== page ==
How do women experience counselling in a women-only space? : a thematic analysis of nine women’s experiences of counselling within a Women’s Centre in New Zealand.
Degree GrantorUniversity of Canterbury
Degree NameMaster of Counselling
This qualitative research project sought to explore how women experience counselling in a women-only space, namely a Women’s Centre in New Zealand.
Nine women who were former clients of the Christchurch Women’s Centre shared their experiences of therapy within this setting. This study offers detail and clarity on what draws women to seek counselling at a Women’s Centre. It also explores what women see as differences between counselling at a Women’s Centre and other counselling environments. Additionally, what was beneficial and helpful about this type of counselling is discussed along with whether counselling in this environment could be improved upon.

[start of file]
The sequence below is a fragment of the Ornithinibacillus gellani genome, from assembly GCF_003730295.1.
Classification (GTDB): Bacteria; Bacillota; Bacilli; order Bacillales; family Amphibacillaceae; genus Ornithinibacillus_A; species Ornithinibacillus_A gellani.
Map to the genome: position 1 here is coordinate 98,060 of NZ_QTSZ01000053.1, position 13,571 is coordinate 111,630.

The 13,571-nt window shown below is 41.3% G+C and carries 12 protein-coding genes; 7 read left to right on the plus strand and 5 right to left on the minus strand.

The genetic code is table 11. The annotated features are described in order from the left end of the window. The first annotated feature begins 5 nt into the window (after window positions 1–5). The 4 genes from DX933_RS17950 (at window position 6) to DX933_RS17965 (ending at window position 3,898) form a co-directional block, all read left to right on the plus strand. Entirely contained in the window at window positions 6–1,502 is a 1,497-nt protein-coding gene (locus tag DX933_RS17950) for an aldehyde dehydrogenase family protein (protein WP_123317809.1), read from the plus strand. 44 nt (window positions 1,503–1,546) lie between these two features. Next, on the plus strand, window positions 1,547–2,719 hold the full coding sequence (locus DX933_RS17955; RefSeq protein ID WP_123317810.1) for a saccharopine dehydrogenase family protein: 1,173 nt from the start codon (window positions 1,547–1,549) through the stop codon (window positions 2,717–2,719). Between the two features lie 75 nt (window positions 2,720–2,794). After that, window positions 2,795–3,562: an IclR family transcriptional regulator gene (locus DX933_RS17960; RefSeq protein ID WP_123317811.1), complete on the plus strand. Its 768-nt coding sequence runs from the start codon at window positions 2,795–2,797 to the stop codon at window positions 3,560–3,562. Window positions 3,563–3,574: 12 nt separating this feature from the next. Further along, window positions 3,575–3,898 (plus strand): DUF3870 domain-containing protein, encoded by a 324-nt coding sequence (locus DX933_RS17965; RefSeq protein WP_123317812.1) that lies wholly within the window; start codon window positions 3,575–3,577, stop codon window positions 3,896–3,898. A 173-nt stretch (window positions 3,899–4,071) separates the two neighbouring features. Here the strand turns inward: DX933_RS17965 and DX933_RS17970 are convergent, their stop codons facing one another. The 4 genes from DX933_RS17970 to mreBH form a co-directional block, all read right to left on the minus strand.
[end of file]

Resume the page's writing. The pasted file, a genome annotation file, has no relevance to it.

Rich and descriptive data was obtained from the participants through semi-structured interviews and analysed using thematic analysis. Six key themes are identified including; the impact of aesthetics and environmental factors for women when having therapy, the need for, and importance of, physical and emotional safety, the cost of counselling and the implications of this when women seek therapy, the importance of clients developing a connection with their counsellor, participants overall experience of counselling at the Centre, and limitations that occurred within this setting.
Detailed descriptions of the themes and participants’ experiences are explored in relation to existing research and literature. Overall, the findings highlight that counselling in a Women’s Centre is unique and meaningful for women for a multitude of reasons and can affect and impact on a women’s life in the short and long term in positive ways. Given there is limited research worldwide on how women experience counselling in women- only spaces this study adds valuable data on this topic. Implications for practice, limitations of this project and recommendations for future research are offered at the conclusion of this thesis.